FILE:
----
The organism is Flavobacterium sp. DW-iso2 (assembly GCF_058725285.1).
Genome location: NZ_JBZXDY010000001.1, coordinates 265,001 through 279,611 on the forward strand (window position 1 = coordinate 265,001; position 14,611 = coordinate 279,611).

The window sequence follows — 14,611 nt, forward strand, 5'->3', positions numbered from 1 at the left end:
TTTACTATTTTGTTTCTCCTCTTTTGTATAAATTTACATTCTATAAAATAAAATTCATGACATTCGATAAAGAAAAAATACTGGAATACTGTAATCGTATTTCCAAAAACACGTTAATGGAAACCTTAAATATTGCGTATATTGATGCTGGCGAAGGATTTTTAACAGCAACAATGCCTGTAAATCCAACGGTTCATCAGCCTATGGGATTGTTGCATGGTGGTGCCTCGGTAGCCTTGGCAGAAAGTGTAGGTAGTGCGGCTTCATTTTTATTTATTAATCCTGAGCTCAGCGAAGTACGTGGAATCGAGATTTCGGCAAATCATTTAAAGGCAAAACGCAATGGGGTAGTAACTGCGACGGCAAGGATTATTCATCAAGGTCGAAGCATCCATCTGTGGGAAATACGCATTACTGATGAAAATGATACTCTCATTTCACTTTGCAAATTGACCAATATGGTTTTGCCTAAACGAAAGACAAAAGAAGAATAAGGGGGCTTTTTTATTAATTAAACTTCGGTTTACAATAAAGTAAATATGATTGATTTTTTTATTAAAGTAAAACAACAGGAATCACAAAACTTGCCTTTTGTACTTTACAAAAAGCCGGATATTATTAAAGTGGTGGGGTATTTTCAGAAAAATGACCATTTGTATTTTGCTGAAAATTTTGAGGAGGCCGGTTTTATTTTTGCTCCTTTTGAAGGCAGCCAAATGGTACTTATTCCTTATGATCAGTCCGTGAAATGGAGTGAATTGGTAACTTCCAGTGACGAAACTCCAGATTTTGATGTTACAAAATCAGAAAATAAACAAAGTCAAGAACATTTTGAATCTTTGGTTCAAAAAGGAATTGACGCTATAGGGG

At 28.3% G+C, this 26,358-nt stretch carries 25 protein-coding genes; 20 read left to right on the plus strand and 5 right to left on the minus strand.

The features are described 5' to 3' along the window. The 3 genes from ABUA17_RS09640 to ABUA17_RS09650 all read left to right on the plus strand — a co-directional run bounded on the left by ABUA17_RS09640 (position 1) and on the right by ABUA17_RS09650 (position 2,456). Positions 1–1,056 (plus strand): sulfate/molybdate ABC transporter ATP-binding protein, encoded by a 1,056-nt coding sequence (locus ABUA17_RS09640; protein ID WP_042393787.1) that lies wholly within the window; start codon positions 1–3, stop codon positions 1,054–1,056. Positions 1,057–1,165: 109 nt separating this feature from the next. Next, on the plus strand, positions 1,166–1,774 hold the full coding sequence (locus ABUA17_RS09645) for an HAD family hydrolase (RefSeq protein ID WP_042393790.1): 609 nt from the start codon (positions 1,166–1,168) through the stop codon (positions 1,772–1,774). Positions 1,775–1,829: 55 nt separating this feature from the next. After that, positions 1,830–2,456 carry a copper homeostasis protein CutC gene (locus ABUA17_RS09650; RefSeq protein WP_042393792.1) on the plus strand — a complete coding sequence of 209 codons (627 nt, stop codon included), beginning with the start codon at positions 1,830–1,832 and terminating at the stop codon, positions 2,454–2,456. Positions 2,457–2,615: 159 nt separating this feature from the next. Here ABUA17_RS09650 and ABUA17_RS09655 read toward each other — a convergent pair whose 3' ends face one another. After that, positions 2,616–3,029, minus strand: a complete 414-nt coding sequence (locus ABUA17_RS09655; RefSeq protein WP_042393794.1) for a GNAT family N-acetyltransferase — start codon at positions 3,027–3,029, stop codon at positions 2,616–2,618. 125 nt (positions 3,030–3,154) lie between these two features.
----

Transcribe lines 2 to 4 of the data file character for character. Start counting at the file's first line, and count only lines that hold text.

Genome location: NZ_JBZXDY010000001.1, coordinates 265,001 through 279,611 on the forward strand (window position 1 = coordinate 265,001; position 14,611 = coordinate 279,611).

The window sequence follows — 14,611 nt, forward strand, 5'->3', positions numbered from 1 at the left end:
TTTACTATTTTGTTTCTCCTCTTTTGTATAAATTTACATTCTATAAAATAAAATTCATGACATTCGATAAAGAAAAAATACTGGAATACTGTAATCGTATTTCCAAAAACACGTTAATGGAAACCTTAAATATTGCGTATATTGATGCTGGCGAAGGATTTTTAACAGCAACAATGCCTGTAAATCCAACGGTTCATCAGCCTATGGGATTGTTGCATGGTGGTGCCTCGGTAGCCTTGGCAGAAAGTGTAGGTAGTGCGGCTTCATTTTTATTTATTAATCCTGAGCTCAGCGAAGTACGTGGAATCGAGATTTCGGCAAATCATTTAAAGGCAAAACGCAATGGGGTAGTAACTGCGACGGCAAGGATTATTCATCAAGGTCGAAGCATCCATCTGTGGGAAATACGCATTACTGATGAAAATGATACTCTCATTTCACTTTGCAAATTGACCAATATGGTTTTGCCTAAACGAAAGACAAAAGAAGAATAAGGGGGCTTTTTTATTAATTAAACTTCGGTTTACAATAAAGTAAATATGATTGATTTTTTTATTAAAGTAAAACAACAGGAATCACAAAACTTGCCTTTTGTACTTTACAAAAAGCCGGATATTATTAAAGTGGTGGGGTATTTTCAGAAAAATGACCATTTGTATTTTGCTGAAAATTTTGAGGAGGCCGGTTTTATTTTTGCTCCTTTTGAAGGCAGCCAAATGGTACTTATTCCTTATGATCAGTCCGTGAAATGGAGTGAATTGGTAACTTCCAGTGACGAAACTCCAGATTTTGATGTTACAAAATCAGAAAATAAACAAAGTCAAGAACATTTTGAATCTTTGGTTCAAAAAGGAATTGACGCTATAGGGG